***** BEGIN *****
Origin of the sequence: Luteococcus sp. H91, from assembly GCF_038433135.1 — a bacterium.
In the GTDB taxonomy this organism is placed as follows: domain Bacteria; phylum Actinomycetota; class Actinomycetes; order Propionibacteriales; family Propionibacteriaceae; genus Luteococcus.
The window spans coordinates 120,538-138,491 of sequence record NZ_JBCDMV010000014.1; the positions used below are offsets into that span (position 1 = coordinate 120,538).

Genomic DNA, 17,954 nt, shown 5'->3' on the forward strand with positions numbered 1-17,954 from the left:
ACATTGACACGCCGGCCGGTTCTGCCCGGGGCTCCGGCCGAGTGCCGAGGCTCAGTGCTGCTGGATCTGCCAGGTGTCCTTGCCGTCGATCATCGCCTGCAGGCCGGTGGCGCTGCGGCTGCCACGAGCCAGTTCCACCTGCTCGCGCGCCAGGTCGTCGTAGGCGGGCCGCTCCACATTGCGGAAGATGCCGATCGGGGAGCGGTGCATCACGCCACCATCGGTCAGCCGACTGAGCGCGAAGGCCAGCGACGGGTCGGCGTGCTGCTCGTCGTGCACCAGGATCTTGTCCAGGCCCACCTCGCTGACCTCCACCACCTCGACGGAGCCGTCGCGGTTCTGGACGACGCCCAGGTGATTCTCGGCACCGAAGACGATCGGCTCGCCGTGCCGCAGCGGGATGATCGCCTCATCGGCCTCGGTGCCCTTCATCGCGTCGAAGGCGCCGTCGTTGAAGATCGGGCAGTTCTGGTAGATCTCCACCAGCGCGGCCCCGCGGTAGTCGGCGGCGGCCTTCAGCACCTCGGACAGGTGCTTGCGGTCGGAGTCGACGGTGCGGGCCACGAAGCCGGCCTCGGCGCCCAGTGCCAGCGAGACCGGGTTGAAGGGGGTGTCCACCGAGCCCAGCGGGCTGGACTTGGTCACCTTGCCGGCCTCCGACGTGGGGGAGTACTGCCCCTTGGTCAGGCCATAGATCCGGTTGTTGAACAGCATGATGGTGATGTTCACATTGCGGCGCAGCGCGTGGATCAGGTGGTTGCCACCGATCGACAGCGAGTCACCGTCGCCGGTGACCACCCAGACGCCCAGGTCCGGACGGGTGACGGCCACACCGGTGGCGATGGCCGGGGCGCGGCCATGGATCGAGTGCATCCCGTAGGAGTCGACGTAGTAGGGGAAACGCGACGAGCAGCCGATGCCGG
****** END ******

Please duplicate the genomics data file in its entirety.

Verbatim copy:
Origin of the sequence: Luteococcus sp. H91, from assembly GCF_038433135.1 — a bacterium.
In the GTDB taxonomy this organism is placed as follows: domain Bacteria; phylum Actinomycetota; class Actinomycetes; order Propionibacteriales; family Propionibacteriaceae; genus Luteococcus.
The window spans coordinates 120,538-138,491 of sequence record NZ_JBCDMV010000014.1; the positions used below are offsets into that span (position 1 = coordinate 120,538).

Genomic DNA, 17,954 nt, shown 5'->3' on the forward strand with positions numbered 1-17,954 from the left:
ACATTGACACGCCGGCCGGTTCTGCCCGGGGCTCCGGCCGAGTGCCGAGGCTCAGTGCTGCTGGATCTGCCAGGTGTCCTTGCCGTCGATCATCGCCTGCAGGCCGGTGGCGCTGCGGCTGCCACGAGCCAGTTCCACCTGCTCGCGCGCCAGGTCGTCGTAGGCGGGCCGCTCCACATTGCGGAAGATGCCGATCGGGGAGCGGTGCATCACGCCACCATCGGTCAGCCGACTGAGCGCGAAGGCCAGCGACGGGTCGGCGTGCTGCTCGTCGTGCACCAGGATCTTGTCCAGGCCCACCTCGCTGACCTCCACCACCTCGACGGAGCCGTCGCGGTTCTGGACGACGCCCAGGTGATTCTCGGCACCGAAGACGATCGGCTCGCCGTGCCGCAGCGGGATGATCGCCTCATCGGCCTCGGTGCCCTTCATCGCGTCGAAGGCGCCGTCGTTGAAGATCGGGCAGTTCTGGTAGATCTCCACCAGCGCGGCCCCGCGGTAGTCGGCGGCGGCCTTCAGCACCTCGGACAGGTGCTTGCGGTCGGAGTCGACGGTGCGGGCCACGAAGCCGGCCTCGGCGCCCAGTGCCAGCGAGACCGGGTTGAAGGGGGTGTCCACCGAGCCCAGCGGGCTGGACTTGGTCACCTTGCCGGCCTCCGACGTGGGGGAGTACTGCCCCTTGGTCAGGCCATAGATCCGGTTGTTGAACAGCATGATGGTGATGTTCACATTGCGGCGCAGCGCGTGGATCAGGTGGTTGCCACCGATCGACAGCGAGTCACCGTCGCCGGTGACCACCCAGACGCCCAGGTCCGGACGGGTGACGGCCACACCGGTGGCGATGGCCGGGGCGCGGCCATGGATCGAGTGCATCCCGTAGGAGTCGACGTAGTAGGGGAAACGCGACGAGCAGCCGATGCCGG